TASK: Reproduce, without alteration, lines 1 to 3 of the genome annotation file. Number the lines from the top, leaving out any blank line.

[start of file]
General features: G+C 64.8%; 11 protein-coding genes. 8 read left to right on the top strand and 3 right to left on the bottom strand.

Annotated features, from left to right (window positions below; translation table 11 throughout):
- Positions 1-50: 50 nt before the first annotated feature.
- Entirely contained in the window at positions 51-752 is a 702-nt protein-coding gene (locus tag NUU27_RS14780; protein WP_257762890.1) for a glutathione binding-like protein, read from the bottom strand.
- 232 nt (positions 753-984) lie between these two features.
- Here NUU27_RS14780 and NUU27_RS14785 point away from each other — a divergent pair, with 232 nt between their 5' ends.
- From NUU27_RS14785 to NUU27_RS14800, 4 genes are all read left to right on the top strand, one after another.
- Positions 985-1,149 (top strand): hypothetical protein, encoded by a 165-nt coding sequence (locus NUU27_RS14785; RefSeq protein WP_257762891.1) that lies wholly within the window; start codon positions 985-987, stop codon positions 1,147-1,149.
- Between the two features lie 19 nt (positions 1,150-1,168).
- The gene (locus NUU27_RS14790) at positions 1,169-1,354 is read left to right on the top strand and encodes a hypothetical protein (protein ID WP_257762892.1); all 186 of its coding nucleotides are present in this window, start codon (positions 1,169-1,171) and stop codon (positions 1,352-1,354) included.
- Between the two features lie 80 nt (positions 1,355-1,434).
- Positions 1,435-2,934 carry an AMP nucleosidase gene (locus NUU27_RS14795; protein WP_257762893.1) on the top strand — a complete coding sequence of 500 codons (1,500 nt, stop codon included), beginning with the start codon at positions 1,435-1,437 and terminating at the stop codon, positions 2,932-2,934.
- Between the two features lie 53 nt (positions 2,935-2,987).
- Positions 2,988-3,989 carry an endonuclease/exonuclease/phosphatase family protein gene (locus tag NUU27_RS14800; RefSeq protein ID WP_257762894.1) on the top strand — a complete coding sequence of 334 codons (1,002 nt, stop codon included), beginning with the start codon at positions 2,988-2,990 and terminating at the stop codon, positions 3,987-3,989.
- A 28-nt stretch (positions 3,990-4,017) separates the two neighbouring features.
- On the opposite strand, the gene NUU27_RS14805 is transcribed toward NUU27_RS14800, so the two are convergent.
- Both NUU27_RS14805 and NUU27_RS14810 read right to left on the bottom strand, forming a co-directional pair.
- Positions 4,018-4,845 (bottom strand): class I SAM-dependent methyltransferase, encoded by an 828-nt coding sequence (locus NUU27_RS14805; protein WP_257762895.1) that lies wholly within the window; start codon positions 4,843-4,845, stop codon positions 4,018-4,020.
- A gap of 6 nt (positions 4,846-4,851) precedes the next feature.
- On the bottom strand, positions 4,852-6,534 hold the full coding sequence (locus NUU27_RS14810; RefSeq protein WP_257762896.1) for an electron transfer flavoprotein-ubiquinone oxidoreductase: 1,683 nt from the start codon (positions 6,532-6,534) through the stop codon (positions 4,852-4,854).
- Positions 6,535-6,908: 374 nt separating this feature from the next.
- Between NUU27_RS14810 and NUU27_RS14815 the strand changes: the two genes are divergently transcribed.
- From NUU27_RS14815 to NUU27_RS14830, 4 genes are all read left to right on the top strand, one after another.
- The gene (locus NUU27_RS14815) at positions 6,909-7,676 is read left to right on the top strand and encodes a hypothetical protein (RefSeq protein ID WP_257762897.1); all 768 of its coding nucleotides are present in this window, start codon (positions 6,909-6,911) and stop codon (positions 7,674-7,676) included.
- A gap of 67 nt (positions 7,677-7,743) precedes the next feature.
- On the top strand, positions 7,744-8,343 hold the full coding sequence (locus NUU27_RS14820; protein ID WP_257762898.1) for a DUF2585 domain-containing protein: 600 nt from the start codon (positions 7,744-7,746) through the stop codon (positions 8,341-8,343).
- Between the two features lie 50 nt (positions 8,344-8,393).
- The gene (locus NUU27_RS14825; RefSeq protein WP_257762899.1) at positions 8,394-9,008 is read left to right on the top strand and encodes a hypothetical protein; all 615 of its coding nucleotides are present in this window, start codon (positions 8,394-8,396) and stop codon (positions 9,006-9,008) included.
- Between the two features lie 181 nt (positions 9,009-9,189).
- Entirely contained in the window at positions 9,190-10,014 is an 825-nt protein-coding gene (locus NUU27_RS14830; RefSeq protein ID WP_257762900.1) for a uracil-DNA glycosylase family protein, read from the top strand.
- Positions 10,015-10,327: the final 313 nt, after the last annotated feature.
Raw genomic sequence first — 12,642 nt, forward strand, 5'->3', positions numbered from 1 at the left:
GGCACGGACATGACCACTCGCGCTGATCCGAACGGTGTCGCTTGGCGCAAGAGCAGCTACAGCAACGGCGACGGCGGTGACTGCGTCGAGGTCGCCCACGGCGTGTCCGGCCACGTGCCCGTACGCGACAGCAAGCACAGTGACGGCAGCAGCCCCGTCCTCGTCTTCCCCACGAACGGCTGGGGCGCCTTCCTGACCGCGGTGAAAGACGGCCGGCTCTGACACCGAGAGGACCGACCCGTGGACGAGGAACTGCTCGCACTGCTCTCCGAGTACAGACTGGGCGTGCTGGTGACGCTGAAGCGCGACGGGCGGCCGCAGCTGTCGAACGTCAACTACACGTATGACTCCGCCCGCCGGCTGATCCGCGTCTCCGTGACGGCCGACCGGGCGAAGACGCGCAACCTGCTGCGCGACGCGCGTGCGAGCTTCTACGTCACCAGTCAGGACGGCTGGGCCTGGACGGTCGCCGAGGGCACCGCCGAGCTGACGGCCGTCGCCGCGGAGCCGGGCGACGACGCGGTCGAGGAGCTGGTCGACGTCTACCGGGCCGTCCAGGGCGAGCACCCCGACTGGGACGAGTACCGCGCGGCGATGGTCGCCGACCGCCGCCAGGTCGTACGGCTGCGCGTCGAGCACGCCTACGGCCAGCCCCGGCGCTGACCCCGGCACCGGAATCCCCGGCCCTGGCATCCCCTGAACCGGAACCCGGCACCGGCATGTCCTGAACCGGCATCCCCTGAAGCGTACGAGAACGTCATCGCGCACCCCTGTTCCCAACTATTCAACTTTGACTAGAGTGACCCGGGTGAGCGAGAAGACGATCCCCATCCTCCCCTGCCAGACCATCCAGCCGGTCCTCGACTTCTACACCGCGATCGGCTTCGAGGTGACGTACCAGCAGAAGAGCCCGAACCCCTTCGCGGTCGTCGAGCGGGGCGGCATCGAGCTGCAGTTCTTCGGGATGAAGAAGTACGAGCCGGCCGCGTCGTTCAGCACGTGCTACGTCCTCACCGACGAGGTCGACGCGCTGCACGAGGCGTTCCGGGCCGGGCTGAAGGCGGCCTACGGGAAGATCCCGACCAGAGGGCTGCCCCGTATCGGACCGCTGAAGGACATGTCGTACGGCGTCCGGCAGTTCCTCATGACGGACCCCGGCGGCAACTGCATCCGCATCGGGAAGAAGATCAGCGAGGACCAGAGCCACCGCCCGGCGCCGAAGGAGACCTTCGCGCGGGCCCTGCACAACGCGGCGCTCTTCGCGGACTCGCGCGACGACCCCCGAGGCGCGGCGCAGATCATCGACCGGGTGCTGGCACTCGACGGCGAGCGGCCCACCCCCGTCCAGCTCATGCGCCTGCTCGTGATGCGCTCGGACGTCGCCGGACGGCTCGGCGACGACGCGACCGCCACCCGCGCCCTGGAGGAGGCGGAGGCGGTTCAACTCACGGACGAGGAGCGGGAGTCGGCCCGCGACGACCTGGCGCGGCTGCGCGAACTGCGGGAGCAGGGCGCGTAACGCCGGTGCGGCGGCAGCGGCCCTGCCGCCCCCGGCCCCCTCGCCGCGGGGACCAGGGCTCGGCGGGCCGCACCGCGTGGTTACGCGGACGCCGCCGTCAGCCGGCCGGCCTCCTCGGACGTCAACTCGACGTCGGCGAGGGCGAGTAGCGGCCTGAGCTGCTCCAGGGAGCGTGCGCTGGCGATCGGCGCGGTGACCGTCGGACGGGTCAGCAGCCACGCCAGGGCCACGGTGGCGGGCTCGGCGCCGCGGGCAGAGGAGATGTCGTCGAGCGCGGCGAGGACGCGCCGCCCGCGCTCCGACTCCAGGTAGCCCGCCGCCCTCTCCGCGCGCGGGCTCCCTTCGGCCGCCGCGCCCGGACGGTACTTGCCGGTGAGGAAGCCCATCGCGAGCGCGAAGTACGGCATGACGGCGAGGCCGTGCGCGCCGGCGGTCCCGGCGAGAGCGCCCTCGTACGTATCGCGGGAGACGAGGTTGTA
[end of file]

General features: G+C 64.8%; 11 protein-coding genes. 8 read left to right on the top strand and 3 right to left on the bottom strand.

Annotated features, from left to right (window positions below; translation table 11 throughout):
- Positions 1-50: 50 nt before the first annotated feature.